What is classed as Sensitive Personal Data?

Under the GDPR, ‘personal data’ means “any information relating to an identified or identifiable natural person”, and the existing definition under the DPA isn’t much narrower. But there’s another type of personal data, called ‘sensitive’ personal data, in relation to which extra care must be taken.

Definition under the DPA

Personal data is ‘sensitive’ if it relates to:

  • racial or ethnic origin
  • political beliefs
  • religious beliefs
  • trade union membership
  • physical or mental health
  • sex life
  • criminal offences and court proceedings

What does the DPA definition really mean?

A business cannot process any information falling within the list above without taking extra precautions. This is particularly relevant in relation to employees, as many personnel files will contain some of that information about employees, particularly in those industries that are unionised.

Definition under the GDPR

Personal data is ‘sensitive’ if it relates to:

  • racial or ethnic origin
  • political beliefs
  • religious or philosophical beliefs
  • trade union membership
  • genetic or bio-metric data
  • physical or mental health
  • sex life or sexual orientation

What does the GDPR definition really mean?

There is no difference in the legal principle – ‘sensitive’ data cannot be processed without complying with extra precautions (and we will cover those additional requirements in next week’s bulletin) – there is simply a slightly different list of information that businesses must keep an eye out for.

What are the significant differences between the DPA and the GDPR?

Information about a data subject’s criminal past will no longer be considered as ‘sensitive’, but information relating to his/her philosophical beliefs and sexual orientation will be. And for the first time, genetic and bio-metric data will also be considered as ‘sensitive’.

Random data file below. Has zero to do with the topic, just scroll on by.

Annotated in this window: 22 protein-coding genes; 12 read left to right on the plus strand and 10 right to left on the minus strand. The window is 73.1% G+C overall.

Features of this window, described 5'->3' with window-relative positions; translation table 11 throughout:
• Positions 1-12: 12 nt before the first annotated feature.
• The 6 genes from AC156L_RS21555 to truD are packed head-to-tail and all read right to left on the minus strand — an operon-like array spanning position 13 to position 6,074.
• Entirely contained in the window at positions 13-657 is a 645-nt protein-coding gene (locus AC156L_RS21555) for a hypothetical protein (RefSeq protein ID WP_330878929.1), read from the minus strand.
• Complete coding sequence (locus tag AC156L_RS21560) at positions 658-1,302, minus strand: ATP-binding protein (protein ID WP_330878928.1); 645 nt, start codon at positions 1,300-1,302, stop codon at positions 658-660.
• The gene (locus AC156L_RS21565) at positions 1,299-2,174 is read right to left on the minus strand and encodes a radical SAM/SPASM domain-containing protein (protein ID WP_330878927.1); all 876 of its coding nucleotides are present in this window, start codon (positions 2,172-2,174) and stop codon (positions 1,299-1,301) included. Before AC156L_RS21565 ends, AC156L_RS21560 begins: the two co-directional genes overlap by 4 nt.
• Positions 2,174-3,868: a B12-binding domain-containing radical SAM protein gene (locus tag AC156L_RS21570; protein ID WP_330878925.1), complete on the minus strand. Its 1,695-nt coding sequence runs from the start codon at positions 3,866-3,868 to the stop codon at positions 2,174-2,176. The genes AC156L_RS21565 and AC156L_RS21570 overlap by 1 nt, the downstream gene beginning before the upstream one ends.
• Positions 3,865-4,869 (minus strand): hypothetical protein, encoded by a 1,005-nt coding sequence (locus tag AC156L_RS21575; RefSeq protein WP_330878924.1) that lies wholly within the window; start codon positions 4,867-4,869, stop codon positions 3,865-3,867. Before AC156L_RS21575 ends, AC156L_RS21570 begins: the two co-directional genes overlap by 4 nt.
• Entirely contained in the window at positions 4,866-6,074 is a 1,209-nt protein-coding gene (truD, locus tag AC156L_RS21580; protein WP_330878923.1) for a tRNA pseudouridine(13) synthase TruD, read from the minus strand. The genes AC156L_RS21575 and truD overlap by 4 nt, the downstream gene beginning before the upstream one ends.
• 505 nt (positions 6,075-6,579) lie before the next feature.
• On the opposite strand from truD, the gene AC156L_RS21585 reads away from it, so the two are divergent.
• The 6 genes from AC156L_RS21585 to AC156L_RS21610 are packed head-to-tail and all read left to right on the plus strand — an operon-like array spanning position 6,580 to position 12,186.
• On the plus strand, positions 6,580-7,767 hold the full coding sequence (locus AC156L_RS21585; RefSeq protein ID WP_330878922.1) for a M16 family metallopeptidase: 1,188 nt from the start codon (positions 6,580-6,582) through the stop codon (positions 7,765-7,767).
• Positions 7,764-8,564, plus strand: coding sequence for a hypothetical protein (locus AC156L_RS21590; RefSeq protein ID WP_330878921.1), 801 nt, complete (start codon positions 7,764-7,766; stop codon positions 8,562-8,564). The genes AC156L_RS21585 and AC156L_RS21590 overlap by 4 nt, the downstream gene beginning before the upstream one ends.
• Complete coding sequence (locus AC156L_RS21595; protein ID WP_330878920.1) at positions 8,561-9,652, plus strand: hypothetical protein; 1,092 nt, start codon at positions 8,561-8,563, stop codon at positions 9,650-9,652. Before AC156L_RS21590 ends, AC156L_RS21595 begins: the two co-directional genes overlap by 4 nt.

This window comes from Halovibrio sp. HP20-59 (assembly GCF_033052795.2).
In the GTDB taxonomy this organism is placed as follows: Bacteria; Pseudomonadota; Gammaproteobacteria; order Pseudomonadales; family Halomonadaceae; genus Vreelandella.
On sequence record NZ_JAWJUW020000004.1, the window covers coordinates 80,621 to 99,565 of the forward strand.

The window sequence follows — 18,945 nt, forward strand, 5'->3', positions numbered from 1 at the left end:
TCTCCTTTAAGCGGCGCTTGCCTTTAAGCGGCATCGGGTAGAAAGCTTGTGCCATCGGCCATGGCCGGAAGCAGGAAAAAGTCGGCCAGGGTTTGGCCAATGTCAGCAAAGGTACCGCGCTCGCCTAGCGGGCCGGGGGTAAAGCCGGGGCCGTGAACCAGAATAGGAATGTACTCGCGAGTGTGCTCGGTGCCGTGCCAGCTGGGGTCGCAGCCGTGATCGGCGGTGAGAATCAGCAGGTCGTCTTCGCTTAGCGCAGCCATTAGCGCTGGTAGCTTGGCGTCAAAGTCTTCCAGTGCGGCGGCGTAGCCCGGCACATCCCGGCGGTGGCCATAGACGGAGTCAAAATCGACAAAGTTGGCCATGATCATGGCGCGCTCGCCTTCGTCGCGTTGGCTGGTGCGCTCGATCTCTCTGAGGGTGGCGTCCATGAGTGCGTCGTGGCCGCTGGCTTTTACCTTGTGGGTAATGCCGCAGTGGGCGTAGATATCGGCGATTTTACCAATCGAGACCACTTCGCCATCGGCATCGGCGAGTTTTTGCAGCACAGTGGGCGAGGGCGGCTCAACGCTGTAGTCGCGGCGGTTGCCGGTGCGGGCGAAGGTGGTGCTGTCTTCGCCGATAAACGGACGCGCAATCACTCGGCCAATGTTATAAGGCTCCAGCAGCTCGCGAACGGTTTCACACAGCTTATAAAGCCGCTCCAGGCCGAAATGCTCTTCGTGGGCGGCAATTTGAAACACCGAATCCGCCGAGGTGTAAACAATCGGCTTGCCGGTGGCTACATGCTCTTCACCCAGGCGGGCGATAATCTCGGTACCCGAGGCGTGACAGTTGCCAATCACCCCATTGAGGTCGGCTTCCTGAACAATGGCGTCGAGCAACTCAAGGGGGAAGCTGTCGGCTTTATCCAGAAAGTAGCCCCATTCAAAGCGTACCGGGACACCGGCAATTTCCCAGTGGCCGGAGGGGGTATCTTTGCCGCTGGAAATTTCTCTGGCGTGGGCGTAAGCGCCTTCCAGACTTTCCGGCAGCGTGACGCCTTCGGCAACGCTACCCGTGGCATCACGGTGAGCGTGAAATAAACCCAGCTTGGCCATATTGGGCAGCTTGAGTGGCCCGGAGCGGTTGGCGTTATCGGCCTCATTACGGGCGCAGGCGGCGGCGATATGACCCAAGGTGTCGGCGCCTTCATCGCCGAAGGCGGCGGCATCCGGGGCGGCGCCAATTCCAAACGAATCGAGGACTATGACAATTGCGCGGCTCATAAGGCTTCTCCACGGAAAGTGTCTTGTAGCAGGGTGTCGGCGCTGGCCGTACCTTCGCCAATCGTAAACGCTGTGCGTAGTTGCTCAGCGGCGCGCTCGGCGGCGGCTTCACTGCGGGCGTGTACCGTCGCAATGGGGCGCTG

What effect will this have on UK businesses?

Probably very little – the steps that businesses should already be taking in relation to ‘sensitive’ personal definition will merely need to be expanded in relation to any genetic or bio-metric data that the business holds, and any information in its databases relating to philosophical beliefs and sexual orientation.

What will my business have to do in order to get ready for this change?

First, identify what ‘sensitive’ data your business is already holding, and in relation to whom it is holding that data. And then ensure that your business is complying with those additional requirements that apply to sensitive data (which we will cover next week).

And secondly, identify if your business holds any genetic or biometric data, or any data about philosophical beliefs or sexual orientation, and simply begin to apply those additional requirements to those other types of data.


All my employees have the right to join a trade union – does that mean this applies to me?

Yes. The fact that you record your employees’ trade union membership in a filing system (e.g. personnel files, or a database) means that you will be processing ‘sensitive’ personal data and, in relation to that information, you will need to ensure that you are complying with those additional requirements that we’ll explain next week.

To ensure we comply with diversity requirements, I ask all my employees to indicate their ethnic status on job application forms – do I need to do anything with that?

Yes, racial or ethnic origin is considered to be ‘sensitive’ personal data, and the GDPR will not change that. Upon receipt of that information, you must apply those additional requirements.

Can I deliberately try not to collect any ‘sensitive’ personal data from my employees?

If your business can properly function without you holding any ‘sensitive’ data, then yes, that would be one way to avoid having to comply with those additional requirements. However, many businesses would find it hard to properly look after their employees without recording at least one of those categories of ‘sensitive’ data (e.g. allergies or known medical issues).

So, if an employee tells me that she’s allergic to penicillin, and I note that in their personnel file, that’s ‘sensitive’ data?

Yes, as it relates to physical health.

But surely if my employee agrees that I can retain this information, that’s ok?

Yes, provided you have explained to the employee why you will retain the information, and the employee has given explicit consent, then you need do nothing more to satisfy the requirements of the DPA or the GDPR.

But what happens if I cannot get my employee to agree?

Fortunately, there are other options.


This briefing is based on the law as it stands in April 2017. It is possible (and, indeed, likely) that, before the GDPR comes into force in May 2018, the Information Commissioner’s Office will release a number of guidance notes that will help to interpret the GDPR. These guidance notes may offer additional advice for UK businesses, and may even cause some of the information in this briefing to become incorrect. As a result, this briefing does not amount to legal advice and is provided for information purposes only. It should not be regarded as a substitute for taking up-to-date legal advice.

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